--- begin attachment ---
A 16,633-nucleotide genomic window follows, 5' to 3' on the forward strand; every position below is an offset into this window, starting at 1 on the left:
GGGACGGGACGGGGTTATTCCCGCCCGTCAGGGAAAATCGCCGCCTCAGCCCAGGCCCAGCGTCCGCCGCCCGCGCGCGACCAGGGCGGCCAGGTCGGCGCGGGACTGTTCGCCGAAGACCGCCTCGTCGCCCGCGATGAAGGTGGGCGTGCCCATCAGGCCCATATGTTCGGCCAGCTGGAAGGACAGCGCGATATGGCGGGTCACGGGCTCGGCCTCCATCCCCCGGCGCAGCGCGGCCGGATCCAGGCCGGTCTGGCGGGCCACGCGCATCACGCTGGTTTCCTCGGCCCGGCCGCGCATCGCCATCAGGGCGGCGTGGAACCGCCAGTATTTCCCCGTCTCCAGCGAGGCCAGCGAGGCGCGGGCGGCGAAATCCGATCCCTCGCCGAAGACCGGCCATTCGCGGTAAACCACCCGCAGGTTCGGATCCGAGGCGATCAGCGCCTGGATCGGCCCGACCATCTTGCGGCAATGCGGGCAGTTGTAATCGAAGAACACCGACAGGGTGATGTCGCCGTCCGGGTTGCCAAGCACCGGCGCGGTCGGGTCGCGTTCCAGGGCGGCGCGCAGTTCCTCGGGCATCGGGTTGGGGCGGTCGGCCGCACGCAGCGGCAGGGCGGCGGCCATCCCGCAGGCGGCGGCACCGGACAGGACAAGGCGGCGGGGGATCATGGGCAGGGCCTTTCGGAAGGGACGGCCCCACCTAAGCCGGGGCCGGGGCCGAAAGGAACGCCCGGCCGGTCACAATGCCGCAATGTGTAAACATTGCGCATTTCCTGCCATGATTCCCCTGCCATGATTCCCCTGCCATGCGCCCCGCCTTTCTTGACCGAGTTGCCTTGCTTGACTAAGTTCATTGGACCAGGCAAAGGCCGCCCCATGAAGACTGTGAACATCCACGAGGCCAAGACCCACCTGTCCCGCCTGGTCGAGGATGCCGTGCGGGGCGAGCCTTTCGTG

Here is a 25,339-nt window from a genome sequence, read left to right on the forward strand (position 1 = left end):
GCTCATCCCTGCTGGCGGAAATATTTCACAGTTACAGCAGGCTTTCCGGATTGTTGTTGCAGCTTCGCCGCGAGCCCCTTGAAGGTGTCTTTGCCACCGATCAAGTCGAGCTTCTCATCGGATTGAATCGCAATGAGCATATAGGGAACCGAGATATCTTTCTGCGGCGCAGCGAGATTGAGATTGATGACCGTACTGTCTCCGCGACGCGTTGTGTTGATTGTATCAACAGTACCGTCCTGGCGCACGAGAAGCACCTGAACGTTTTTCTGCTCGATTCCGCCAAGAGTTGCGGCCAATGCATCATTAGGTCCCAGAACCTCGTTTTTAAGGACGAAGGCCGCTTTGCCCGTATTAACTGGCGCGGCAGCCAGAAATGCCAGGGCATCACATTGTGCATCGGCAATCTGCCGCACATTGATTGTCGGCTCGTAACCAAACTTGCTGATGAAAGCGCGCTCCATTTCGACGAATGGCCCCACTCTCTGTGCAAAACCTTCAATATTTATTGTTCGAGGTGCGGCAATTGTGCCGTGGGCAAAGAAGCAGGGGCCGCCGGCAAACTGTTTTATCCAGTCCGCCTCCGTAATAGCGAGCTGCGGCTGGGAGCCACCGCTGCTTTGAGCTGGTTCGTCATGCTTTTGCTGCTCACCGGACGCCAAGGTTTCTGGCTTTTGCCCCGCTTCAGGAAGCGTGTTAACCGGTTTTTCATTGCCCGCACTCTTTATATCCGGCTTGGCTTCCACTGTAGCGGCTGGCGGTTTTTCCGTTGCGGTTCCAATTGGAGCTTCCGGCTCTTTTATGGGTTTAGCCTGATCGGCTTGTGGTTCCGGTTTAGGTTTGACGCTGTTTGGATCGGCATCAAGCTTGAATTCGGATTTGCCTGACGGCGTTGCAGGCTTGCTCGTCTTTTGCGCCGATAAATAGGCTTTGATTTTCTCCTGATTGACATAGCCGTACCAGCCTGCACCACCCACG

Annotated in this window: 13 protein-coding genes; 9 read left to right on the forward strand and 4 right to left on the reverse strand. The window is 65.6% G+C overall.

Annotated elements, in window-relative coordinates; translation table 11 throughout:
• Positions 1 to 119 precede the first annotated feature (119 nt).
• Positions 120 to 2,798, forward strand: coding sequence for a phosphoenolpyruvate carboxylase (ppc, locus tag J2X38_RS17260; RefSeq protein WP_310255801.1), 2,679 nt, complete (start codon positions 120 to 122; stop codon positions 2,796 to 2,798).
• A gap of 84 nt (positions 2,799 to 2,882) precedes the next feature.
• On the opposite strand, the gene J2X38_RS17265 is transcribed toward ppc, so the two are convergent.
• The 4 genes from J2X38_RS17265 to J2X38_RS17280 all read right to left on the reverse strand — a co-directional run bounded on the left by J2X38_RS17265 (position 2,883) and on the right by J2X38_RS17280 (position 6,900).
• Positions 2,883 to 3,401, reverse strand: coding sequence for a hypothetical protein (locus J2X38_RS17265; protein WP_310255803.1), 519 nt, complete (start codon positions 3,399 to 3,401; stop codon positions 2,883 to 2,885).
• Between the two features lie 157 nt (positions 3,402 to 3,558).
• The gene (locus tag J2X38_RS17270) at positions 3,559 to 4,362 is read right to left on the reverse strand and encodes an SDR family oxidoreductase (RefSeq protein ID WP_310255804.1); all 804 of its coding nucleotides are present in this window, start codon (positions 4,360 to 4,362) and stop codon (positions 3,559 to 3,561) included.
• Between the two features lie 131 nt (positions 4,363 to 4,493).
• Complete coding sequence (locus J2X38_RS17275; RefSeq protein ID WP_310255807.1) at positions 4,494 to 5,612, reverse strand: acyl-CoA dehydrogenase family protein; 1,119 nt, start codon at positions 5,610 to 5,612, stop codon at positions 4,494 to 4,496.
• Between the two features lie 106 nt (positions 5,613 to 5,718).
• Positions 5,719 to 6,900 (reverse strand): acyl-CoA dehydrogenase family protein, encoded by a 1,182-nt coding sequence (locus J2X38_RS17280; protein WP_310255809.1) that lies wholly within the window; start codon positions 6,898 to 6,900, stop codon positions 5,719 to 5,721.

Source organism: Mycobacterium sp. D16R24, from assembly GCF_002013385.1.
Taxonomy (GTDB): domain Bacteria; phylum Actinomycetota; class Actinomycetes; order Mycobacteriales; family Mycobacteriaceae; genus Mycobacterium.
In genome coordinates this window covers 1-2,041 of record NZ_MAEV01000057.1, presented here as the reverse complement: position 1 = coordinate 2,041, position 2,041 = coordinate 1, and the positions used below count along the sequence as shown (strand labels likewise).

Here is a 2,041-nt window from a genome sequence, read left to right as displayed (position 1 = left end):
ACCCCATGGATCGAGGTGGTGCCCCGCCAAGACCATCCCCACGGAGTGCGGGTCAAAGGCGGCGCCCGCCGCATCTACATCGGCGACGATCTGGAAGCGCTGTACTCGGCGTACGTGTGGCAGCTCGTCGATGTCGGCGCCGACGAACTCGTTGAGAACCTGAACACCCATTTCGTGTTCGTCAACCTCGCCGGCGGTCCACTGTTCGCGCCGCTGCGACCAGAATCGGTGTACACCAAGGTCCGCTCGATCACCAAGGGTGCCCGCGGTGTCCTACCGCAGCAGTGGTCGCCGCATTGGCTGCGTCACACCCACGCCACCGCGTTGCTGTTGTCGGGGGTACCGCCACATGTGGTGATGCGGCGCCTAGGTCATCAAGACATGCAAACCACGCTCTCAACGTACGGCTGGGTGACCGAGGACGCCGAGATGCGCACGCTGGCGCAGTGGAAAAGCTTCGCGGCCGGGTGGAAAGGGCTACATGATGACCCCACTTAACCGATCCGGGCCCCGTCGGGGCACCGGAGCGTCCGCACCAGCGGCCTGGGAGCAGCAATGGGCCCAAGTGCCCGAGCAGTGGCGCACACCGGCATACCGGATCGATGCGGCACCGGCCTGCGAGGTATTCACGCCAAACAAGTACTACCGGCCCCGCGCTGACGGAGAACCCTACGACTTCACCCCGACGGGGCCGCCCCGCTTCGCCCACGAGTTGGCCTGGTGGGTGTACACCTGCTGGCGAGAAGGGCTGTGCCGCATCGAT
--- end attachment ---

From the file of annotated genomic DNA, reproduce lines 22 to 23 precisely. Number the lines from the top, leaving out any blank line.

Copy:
Here is a 2,041-nt window from a genome sequence, read left to right as displayed (position 1 = left end):
ACCCCATGGATCGAGGTGGTGCCCCGCCAAGACCATCCCCACGGAGTGCGGGTCAAAGGCGGCGCCCGCCGCATCTACATCGGCGACGATCTGGAAGCGCTGTACTCGGCGTACGTGTGGCAGCTCGTCGATGTCGGCGCCGACGAACTCGTTGAGAACCTGAACACCCATTTCGTGTTCGTCAACCTCGCCGGCGGTCCACTGTTCGCGCCGCTGCGACCAGAATCGGTGTACACCAAGGTCCGCTCGATCACCAAGGGTGCCCGCGGTGTCCTACCGCAGCAGTGGTCGCCGCATTGGCTGCGTCACACCCACGCCACCGCGTTGCTGTTGTCGGGGGTACCGCCACATGTGGTGATGCGGCGCCTAGGTCATCAAGACATGCAAACCACGCTCTCAACGTACGGCTGGGTGACCGAGGACGCCGAGATGCGCACGCTGGCGCAGTGGAAAAGCTTCGCGGCCGGGTGGAAAGGGCTACATGATGACCCCACTTAACCGATCCGGGCCCCGTCGGGGCACCGGAGCGTCCGCACCAGCGGCCTGGGAGCAGCAATGGGCCCAAGTGCCCGAGCAGTGGCGCACACCGGCATACCGGATCGATGCGGCACCGGCCTGCGAGGTATTCACGCCAAACAAGTACTACCGGCCCCGCGCTGACGGAGAACCCTACGACTTCACCCCGACGGGGCCGCCCCGCTTCGCCCACGAGTTGGCCTGGTGGGTGTACACCTGCTGGCGAGAAGGGCTGTGCCGCATCGAT